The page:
Obama Applauds and Admonishes Muslims in UN Speech

September 25, 2014

President Obama’s statement at the United Nations General Assembly this week focused on “defining questions at the root of many of [our] challenges.” Islam and Muslims were the centerpiece of his remarks.

Addressing the dangers of religiously motivated fanatics was Obama’s most detailed challenge. His comment that the world, “especially Muslim communities,” need to “explicitly, forcefully and consistently reject the ideology of al Qaeda and ISIL” was disheartening. Was the President referring to Muslims in the Middle East and South Asia, or was he placing the responsibility on Muslims in the West as well? The President even highlighted the great work of Islamic scholars speaking out against ideological extremism and British Muslims working a grassroots campaign to countering violence.

While Obama mentioned Sheikh bin Bayyah’s initiative to promote peace, and British Muslims’ #notinmyname campaign to declare that “ISIS is hiding behind a false Islam,”  putting the onus on Muslim communities worldwide somehow connects mainstream Muslims with the acts of the deranged fringe. Rather than calling out Muslim communities, the President should have reiterated his commitment to working and partnering with Muslims to combat the threat of ideological extremism.

Muslims, the world over have consistently come out and rejected ideological extremism, terrorism and violence. Adding that point to his speech could erase all the work Muslim leaders have done to reject the ideas of al-Qaeda and other terrorist organizations. The problem isn’t with Muslims’ records on condemning terrorism, the issue is with the platform of people who are willing to listen to the message. Where has all the media coverage been on Muslims, and American Muslims, when it comes to their calls against extremism?

The other issue with Obama’s statement is: when will others take note that the condemnations have taken place and the need to move beyond issuing messages into implementing programs that empower communities to counter violent extremism is much more useful at this point. We as Muslims have a stake in this fight against ISIS. The public is looking to us beyond rhetoric and scrutinizing what actions we are undertaking to demonstrate how we are in partnership with others to confront those who illegitimately speak in our name.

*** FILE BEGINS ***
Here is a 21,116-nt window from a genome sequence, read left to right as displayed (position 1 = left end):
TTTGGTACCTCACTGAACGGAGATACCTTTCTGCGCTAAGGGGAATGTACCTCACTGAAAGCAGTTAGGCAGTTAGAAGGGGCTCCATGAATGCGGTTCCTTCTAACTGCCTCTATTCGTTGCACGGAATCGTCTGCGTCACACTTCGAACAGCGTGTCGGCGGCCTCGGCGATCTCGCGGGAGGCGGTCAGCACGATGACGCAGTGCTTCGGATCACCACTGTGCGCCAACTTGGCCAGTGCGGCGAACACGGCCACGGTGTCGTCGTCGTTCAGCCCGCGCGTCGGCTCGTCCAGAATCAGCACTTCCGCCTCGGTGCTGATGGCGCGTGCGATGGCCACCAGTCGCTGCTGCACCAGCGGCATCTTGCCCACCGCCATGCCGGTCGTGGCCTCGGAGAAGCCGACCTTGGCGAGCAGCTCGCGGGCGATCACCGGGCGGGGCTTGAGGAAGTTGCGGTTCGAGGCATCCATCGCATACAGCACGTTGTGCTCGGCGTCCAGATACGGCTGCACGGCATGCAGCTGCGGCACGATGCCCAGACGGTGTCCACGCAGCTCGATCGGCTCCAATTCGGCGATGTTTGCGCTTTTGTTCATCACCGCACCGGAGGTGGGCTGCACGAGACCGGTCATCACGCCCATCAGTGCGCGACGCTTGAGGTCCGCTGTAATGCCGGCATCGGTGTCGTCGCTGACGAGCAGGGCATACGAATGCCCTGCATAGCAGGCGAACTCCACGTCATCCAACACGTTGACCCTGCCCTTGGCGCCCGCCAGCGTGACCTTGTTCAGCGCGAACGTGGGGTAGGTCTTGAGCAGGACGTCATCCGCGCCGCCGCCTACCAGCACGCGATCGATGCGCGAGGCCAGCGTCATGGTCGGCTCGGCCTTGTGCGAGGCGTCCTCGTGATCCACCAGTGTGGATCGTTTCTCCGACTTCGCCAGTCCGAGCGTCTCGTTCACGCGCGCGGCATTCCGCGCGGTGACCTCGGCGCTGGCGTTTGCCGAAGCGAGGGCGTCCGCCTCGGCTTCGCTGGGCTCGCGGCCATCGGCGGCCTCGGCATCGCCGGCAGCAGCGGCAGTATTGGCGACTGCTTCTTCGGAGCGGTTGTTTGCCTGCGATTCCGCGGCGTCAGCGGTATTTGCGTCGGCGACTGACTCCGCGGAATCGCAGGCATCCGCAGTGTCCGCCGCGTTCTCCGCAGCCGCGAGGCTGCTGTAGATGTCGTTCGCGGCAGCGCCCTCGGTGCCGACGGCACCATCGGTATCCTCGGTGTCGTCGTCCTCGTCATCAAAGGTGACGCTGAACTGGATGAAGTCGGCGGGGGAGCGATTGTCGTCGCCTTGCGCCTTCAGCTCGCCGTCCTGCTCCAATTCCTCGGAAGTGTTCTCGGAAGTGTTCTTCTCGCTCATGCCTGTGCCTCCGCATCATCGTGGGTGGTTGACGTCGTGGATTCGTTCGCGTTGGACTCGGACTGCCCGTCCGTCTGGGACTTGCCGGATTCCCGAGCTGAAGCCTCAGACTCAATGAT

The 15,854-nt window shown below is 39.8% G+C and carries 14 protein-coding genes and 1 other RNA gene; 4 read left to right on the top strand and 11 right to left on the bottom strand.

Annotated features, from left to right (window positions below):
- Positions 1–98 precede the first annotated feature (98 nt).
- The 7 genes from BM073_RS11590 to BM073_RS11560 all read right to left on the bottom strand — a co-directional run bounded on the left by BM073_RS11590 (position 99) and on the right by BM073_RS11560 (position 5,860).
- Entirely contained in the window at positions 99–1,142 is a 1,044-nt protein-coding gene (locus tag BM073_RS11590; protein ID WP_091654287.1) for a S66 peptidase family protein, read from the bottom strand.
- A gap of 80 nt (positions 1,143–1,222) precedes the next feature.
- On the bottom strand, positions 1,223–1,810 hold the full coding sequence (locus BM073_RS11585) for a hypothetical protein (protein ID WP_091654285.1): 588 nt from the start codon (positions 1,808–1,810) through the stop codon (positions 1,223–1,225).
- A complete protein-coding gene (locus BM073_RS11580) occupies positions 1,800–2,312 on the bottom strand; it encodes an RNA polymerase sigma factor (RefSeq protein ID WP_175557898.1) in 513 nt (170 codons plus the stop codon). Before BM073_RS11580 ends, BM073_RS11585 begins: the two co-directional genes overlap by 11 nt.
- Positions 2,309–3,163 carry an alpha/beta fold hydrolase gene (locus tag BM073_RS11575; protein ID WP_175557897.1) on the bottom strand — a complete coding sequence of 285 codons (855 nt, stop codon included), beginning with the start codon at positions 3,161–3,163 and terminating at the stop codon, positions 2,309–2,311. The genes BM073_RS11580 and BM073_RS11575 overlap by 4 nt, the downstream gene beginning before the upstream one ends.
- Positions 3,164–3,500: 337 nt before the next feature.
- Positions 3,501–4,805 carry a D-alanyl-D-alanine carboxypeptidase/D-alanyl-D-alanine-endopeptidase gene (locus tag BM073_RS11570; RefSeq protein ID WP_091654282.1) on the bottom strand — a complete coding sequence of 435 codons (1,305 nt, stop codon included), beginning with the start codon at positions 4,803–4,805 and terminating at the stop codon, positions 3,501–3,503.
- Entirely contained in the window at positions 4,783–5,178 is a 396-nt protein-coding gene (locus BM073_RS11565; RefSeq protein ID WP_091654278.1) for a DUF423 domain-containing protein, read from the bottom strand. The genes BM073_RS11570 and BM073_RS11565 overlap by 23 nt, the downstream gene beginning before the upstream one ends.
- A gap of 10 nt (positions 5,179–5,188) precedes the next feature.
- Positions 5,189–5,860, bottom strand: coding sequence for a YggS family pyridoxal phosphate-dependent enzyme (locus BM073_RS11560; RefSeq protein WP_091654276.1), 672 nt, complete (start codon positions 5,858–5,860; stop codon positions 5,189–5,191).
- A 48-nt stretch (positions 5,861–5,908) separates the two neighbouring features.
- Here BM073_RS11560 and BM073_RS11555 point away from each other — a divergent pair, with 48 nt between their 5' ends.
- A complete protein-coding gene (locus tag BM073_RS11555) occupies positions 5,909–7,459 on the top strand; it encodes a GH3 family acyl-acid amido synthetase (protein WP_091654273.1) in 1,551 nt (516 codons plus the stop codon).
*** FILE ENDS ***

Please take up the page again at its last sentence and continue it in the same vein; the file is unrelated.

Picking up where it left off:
Partnering with and highlighting Muslims, especially American Muslims who have worked tirelessly to counter violent extremism and to combat the threat of ideological extremism from spreading in communities is one way to reaffirm President Obama’s rejection of the clash of civilizations notion. “Islam teaches peace… And when it comes to America and Islam, there is no us and them -- there is only us, because millions of Muslim Americans are part of the fabric of our country.” American Muslims have worked tirelessly to contribute to the pluralistic and inclusive nature of our country in industries ranging from media and politics to medicine and the tech world.

Further, non-military solutions to degrading and defeating ISIS should absolutely be a key part of our strategy. Once ISIS is degraded, who will take over the power vacuum? Will it be the Assad regime in Syria who are currently massacring their own people and acting as a terror state? Or will it be the Iraqi government who previously were part of marginalizing Sunni and minority Iraqi communities? Our strategies must be more sophisticated than air strikes and military solutions. They must be forward-looking and deal with root causes rather than simply managing symptoms, which is what we have been doing.  

His last two points illustrated addressing the cycle of sectarian violence and Arab and Muslim countries focusing on the potential of their people as a means to stand for peace, innovation, dignity and self-determination. The idea of self-determination once again was highlighted to empower people around the world that indeed the future is in their own hands. 

Every year world leaders come together at the General Assembly, and every year they make grandiose speeches and promises. When will these speeches turn into sustained action to affect real change? The status quo will not change until and unless civil society is given appropriate and responsive outlets to deal with grievances.

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